Hours of Operation: While the grounds of Kofuku-ji Temple don't close, the facilities like the National Treasure Museum are open from 9 a.m. to 5 p.m.
Price: The grounds are free to roam at your leisure. The National Treasure Museum costs ¥700, the Central Golden Hall costs ¥500 and the Eastern Golden Hall costs ¥300. There is a combination ticket for the National Treasure Museum and Eastern Golden Hall that costs ¥900.
Access: Kofuku-ji is about a five minute walk from Kintetsu Nara Station.
2. Todai-ji Temple
If you only visit one temple in Nara, make it Todai-ji (東大寺). Constructed in 752, it is one of Japan’s oldest and most significant temples—as well as one of the most powerful institutions in the country during the Nara Period. As you approach the temple you’ll first pass through the imposing Nandaimon Gate (南大門), which is watched over by two fierce-looking Nio guardian statues. From here make your way to the temple itself. The main hall, known as the Daibutsuden (大仏殿), is one of the world’s largest wooden structures (it was the largest until 1998) and a truly awe-inspiring sight. Inside you’ll find a 15-meter-high (nearly 50 feet) bronze Buddha statue (the Daibutsu・大仏), also one of the largest in Japan. Along with several small Buddhist statues and models of the complex from days past, you can also try passing through a wooden pillar with a hole in it said to be as large as the nostril of the Daibutsu. Finally, there's the Todai-ji Museum, which has a large collection of religious art and cultural relics. Take some time to soak up beauty and serenity of Todai-ji, and you’ll soon see why it’s the jewel in Nara’s crown.
Hours of Operation: The Daibutsuden is open from 7:30 a.m. to 5:30 p.m. from April to October, and from 8 a.m. to 5 p.m. from November to March. The Todai-ji Museum is open from 9:30 a.m. to 5:30 p.m. from April to October, and 9:30 a.m. to 5 p.m. from November to March. Last entry is 30 minutes before close.
Price: Entry into both the Daibutsuden and Museum costs ¥600 each. Visitors can by a joint ticket for ¥1,000.
Access: Buses run from both the JR and Kintenetsu stations to the Todai-ji Daibutsuden bus stop, which is about a five minute walk from the main temple building. Alternatively, you can walk from Kintetsu Nara in about 20 minutes, or from the JR Nara Station in about 40.
1. Nara Park
Nara Koen (奈良公園), or Nara Park, is a quintessential part of any trip to Nara, and the place to go to get your fill of all the adorable deer! Covering an area of approximately eight square kilometers (about three square miles), it’s surprisingly expansive for a park located in the center of a city, and many of Nara’s top attractions can be found within its grounds. The deer freely roam the area, and although technically wild, these photogenic animals are actually pretty tame. Many will let visitors pet them, and you might even see some bowing at people as a way of asking to be fed. If you want to get in on the action and make some new friends, purchase some ¥150 shika senbei (鹿せんべい, literally "deer crackers") from any of the nearby shops or stalls and watch them come running!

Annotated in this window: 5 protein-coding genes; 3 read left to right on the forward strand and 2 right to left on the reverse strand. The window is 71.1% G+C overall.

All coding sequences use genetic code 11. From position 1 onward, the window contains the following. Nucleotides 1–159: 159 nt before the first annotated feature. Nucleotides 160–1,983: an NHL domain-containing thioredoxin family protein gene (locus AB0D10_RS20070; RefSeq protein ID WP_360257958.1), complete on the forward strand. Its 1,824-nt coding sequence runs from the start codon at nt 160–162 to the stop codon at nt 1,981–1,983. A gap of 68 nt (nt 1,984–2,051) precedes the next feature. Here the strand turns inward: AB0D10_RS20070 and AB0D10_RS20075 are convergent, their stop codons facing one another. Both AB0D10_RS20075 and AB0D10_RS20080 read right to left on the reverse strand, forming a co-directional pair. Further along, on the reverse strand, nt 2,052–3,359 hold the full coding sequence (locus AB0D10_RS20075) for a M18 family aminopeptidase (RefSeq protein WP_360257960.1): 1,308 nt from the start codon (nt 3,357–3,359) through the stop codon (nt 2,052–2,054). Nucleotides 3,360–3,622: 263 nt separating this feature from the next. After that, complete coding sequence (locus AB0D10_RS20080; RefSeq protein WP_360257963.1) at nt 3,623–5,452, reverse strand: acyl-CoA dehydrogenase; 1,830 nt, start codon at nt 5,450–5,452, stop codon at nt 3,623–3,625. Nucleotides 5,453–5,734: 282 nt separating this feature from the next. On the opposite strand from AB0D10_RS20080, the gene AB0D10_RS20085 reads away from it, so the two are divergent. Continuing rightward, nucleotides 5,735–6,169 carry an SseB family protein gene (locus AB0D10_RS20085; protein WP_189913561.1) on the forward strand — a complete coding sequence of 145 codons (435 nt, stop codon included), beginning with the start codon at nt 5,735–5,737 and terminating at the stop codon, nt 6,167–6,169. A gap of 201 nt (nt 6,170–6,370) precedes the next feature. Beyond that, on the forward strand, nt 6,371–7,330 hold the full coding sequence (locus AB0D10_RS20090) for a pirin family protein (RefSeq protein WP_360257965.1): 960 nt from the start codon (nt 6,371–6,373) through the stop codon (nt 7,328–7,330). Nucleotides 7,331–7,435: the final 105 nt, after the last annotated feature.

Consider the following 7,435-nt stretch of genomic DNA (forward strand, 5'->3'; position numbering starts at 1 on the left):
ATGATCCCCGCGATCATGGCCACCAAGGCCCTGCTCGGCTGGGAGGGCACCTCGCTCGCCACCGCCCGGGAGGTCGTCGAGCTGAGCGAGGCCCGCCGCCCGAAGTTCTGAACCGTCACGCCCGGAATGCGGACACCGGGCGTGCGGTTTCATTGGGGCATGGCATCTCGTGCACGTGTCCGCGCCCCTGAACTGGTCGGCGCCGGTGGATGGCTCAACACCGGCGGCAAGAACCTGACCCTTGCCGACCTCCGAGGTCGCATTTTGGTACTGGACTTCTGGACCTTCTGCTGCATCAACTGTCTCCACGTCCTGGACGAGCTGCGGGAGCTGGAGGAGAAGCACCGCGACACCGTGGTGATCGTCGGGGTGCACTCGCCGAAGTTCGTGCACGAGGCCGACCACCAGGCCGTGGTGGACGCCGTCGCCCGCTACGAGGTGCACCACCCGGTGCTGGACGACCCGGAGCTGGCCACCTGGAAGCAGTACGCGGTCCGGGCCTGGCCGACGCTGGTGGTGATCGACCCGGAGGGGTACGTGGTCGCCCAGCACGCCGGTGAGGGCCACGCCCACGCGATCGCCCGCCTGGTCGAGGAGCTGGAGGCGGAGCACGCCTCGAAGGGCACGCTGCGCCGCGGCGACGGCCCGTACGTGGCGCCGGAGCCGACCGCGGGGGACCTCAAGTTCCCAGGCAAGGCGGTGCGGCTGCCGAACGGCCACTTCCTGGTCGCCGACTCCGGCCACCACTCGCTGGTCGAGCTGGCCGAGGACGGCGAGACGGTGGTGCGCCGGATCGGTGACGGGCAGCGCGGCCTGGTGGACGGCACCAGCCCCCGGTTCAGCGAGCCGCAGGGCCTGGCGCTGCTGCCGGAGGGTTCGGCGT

Hours of Operation: Nara Park is open 24 hours, though many of the sights have set hours of operation.
Access: Nara Park is about a 10 minute walk from Kintetsu Nara Station, and is basically impossible to miss.
Off the Beaten Track in Nara
Nara’s density of historic and cultural sightseeing spots means that its most famous locations usually attract the most visitors. However, there are a number of places off the beaten track that are quieter, but just as worthy of your time. Read on for some suggestions.
Mount Kasuga Primeval Forest
We mentioned above that there’s a way to make it to the top of Wakakusa without paying the entrance fee. Well, it’s not just a sneaky way to avoid the cost—it’s actually a beautiful hike in its own right. It sees relatively few visitors, which makes it a great choice for avoiding the crowds.
The route runs through the Kasugayama Primeval Forest, which is half a kilometer or so stretched out up the slopes of the mountains behind Kasuga Taisha Shrine. This protected, ancient woodland is home to a startling variety of trees and wildlife (over 175 types!), and as you hike through it you can really feel its age and serenity. Besides the fact that it takes you to Wakakusa, there are a number of other trails you can follow past waterfalls and other interesting features. Just be sure to stick to the designated paths!
Hours of Operation: There's technically no closing time for the forest, but we highly encourage safe, daytime exploration.
Access: The trail entrance is about a 30 minute walk from the Kintetsu Nara Station. Alternatively, you can take a bus from the station bound for Kasuga Taisha Honden, and get off at the last stop.
Isui-en & Yoshiki-en Garden